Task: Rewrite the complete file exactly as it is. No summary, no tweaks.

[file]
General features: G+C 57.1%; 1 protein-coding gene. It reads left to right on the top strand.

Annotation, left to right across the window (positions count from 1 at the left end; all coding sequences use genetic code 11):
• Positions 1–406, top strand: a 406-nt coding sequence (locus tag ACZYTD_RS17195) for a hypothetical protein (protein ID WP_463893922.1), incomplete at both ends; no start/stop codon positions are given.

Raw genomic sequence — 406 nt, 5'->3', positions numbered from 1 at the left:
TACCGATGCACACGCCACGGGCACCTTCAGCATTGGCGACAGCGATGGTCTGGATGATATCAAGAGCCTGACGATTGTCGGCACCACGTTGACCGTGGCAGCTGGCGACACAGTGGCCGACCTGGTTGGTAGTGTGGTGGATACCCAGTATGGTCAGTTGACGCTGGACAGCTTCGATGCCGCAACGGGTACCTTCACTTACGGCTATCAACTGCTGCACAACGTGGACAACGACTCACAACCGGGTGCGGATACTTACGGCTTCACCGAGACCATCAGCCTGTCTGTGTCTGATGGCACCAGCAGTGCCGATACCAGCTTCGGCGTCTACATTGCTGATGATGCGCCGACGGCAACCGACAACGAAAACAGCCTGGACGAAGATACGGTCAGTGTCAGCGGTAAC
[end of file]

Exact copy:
General features: G+C 57.1%; 1 protein-coding gene. It reads left to right on the top strand.

Annotation, left to right across the window (positions count from 1 at the left end; all coding sequences use genetic code 11):
• Positions 1–406, top strand: a 406-nt coding sequence (locus tag ACZYTD_RS17195) for a hypothetical protein (protein ID WP_463893922.1), incomplete at both ends; no start/stop codon positions are given.

Raw genomic sequence — 406 nt, 5'->3', positions numbered from 1 at the left:
TACCGATGCACACGCCACGGGCACCTTCAGCATTGGCGACAGCGATGGTCTGGATGATATCAAGAGCCTGACGATTGTCGGCACCACGTTGACCGTGGCAGCTGGCGACACAGTGGCCGACCTGGTTGGTAGTGTGGTGGATACCCAGTATGGTCAGTTGACGCTGGACAGCTTCGATGCCGCAACGGGTACCTTCACTTACGGCTATCAACTGCTGCACAACGTGGACAACGACTCACAACCGGGTGCGGATACTTACGGCTTCACCGAGACCATCAGCCTGTCTGTGTCTGATGGCACCAGCAGTGCCGATACCAGCTTCGGCGTCTACATTGCTGATGATGCGCCGACGGCAACCGACAACGAAAACAGCCTGGACGAAGATACGGTCAGTGTCAGCGGTAAC